Granted, the speech or debate clause doesn’t protect lawmakers from prosecution just because they are sitting lawmakers – especially regarding something as serious as a riot at the Capitol related to the certification of the Electoral College. However, the speech or debate clause prevents the executive branch from maliciously prosecuting a lawmaker as part of an effort to influence how they vote or conduct Congressional business. The speech or debate clause also prevents law enforcements (again, from the executive branch) from seizing the official papers and documents of a lawmaker. In other words, the executive branch just can’t go in and conduct a raid of lawmaker’s office. There is a buffer zone between the executive and legislative branches of government. 

This was a problem in the spring of 2006 when the U.S. Capitol Police (serving the legislative branch) allowed the FBI (serving the executive branch) to execute a weekend raid on the Congressional office of former Rep. Bill Jefferson, D-La., in the Rayburn House Office Building. Such a foray raised Constitutional issues – despite the eventual prosecution and conviction of Jefferson on bribery charges.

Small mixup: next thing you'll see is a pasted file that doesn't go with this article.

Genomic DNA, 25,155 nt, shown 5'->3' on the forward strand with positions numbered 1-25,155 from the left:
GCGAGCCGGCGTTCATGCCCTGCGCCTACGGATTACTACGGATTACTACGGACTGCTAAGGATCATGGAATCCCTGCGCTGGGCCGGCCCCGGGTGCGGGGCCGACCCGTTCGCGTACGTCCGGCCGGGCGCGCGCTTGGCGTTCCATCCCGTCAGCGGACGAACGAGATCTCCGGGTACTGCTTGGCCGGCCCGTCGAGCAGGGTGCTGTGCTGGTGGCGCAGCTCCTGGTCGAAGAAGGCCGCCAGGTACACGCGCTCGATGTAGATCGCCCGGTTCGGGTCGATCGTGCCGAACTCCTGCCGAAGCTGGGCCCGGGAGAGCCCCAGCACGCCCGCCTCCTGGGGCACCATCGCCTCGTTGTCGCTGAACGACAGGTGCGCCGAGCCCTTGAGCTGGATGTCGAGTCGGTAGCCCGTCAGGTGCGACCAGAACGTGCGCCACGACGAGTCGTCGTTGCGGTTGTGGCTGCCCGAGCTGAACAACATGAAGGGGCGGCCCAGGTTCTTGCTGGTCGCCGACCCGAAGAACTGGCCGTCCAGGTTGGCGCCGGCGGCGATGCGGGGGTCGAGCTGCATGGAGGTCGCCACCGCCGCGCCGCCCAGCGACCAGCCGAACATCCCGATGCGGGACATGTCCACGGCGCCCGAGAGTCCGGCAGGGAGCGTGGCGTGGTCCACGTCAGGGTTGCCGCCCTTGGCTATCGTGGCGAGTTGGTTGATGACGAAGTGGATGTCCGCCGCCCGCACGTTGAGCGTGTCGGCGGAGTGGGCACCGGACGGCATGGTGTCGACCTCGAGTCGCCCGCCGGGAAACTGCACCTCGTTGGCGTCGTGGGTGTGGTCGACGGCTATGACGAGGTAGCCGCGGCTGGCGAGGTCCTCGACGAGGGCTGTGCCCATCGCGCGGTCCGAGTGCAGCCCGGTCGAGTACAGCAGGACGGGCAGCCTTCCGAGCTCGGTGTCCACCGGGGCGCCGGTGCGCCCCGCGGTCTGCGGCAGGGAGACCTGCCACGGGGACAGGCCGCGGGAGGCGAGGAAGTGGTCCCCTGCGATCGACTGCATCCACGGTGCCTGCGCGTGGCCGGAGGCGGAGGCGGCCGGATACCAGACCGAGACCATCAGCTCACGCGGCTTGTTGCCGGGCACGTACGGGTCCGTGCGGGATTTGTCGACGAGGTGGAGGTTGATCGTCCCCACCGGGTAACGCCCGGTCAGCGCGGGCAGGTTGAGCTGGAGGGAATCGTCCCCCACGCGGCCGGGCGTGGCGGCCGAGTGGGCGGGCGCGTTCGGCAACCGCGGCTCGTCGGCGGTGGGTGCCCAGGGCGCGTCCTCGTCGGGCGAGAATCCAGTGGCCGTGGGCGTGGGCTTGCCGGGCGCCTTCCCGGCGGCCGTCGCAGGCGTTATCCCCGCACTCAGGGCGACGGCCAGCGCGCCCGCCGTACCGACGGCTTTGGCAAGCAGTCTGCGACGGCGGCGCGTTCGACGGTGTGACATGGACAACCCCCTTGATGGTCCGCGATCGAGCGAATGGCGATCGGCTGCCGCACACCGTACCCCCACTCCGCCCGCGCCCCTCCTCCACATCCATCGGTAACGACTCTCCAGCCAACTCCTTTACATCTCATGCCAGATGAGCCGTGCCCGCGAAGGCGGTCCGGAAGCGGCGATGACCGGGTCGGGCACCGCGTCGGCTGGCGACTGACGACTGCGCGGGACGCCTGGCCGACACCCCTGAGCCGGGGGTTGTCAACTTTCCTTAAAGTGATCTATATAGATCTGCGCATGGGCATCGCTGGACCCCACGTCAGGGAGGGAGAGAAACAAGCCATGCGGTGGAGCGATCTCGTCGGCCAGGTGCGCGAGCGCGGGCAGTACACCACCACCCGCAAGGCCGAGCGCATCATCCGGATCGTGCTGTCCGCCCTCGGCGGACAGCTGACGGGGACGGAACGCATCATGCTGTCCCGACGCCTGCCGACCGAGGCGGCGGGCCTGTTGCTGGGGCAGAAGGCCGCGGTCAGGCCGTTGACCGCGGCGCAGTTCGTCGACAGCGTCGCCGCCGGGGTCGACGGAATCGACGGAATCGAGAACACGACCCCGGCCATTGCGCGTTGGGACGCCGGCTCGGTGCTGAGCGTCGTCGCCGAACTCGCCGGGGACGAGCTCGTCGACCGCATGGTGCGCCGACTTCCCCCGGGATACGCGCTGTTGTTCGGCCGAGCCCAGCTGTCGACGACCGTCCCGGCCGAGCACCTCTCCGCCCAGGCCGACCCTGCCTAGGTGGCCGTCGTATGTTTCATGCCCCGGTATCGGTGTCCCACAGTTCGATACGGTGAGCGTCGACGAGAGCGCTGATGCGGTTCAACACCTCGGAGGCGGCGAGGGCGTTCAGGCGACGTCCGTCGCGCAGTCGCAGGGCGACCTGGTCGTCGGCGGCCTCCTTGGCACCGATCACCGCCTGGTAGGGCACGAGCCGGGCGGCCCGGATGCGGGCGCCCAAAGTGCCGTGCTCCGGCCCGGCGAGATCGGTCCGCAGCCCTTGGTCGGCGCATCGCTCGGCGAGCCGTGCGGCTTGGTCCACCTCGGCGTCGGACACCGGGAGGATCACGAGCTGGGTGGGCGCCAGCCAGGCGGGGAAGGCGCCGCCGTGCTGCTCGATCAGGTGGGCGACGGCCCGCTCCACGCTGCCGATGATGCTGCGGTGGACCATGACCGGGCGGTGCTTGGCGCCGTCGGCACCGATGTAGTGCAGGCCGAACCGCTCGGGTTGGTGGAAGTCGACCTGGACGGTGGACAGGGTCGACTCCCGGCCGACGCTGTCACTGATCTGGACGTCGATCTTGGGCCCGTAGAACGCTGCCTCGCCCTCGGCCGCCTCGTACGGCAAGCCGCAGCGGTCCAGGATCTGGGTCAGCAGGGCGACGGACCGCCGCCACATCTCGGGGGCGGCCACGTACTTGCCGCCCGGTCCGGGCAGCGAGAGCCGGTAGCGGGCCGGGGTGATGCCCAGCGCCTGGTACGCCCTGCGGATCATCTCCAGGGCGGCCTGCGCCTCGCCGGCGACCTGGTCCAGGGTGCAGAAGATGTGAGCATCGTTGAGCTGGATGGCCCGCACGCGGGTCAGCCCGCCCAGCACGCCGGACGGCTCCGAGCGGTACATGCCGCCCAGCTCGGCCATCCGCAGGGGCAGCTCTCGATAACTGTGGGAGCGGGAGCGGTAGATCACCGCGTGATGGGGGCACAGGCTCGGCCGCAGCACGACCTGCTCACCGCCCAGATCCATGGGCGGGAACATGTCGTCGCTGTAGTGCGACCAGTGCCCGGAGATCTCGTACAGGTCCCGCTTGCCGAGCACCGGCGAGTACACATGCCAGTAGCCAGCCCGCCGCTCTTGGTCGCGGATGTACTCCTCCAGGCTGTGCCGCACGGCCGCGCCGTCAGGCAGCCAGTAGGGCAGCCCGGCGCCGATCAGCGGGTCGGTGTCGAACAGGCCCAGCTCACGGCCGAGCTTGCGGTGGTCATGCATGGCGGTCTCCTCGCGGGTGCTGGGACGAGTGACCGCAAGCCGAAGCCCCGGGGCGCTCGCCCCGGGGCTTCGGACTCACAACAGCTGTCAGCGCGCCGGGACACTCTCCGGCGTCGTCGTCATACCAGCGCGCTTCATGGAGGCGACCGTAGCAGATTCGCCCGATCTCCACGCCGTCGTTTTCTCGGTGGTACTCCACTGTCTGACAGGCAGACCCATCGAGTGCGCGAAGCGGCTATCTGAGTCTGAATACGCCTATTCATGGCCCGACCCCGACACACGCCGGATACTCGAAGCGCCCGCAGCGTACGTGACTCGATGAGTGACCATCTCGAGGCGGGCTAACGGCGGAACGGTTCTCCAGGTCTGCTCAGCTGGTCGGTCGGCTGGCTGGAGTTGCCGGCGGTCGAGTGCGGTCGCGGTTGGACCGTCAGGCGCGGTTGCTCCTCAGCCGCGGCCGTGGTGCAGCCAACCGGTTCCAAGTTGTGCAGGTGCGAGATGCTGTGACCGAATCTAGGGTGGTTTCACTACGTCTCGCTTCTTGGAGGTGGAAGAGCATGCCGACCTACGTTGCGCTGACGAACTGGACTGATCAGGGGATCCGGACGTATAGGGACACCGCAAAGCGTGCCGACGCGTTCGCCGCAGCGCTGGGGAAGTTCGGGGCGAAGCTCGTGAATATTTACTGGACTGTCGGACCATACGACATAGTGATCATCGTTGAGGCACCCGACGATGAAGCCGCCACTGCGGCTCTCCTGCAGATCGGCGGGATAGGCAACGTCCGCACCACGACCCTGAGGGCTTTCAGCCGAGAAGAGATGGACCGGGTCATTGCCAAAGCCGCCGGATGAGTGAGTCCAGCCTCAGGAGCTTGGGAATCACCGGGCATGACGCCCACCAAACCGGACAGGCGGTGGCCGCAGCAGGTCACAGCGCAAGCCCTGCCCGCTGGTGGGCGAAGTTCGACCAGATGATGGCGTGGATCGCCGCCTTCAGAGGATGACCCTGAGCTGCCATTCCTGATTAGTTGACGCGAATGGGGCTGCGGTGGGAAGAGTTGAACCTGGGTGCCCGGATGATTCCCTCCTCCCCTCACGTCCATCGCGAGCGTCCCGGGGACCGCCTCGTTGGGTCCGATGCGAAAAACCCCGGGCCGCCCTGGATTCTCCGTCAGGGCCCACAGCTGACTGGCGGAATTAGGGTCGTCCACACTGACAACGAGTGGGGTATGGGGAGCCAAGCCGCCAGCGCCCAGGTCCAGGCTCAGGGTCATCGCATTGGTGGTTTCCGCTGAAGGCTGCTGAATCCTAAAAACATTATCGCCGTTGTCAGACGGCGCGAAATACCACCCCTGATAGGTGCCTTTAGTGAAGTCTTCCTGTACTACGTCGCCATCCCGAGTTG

But, if the “1/6 Five” continue to resist the subpoenas, the House has another, perhaps exceptional option. The House could try to hold the five members in question in what’s called “inherent contempt.” This is where the House executes the punishment itself without relying on the executive or judicial branches. The House Sergeant at Arms could potentially “arrest” the members in question and “hold them” unless they agreed to comply.

In 1927, a Senate panel issued a warrant authorizing a Senate law enforcement official to take into custody a witness who refused to comply with a subpoena. A court ruled that the Senate exceeded its authority in this instance. 

Congress used this tactic in the 1790s to arrest and actually hold certain newspaper publishers accused of printing seditious content. The House also held a Commerce Department official in inherent contempt in 1934 as it investigated an air mail scandal. Congressional security officials arrested the official but didn’t lock them up in the basement of the Capitol. The official spent ten days locked up in a swanky suite at the Willard Hotel in downtown Washington.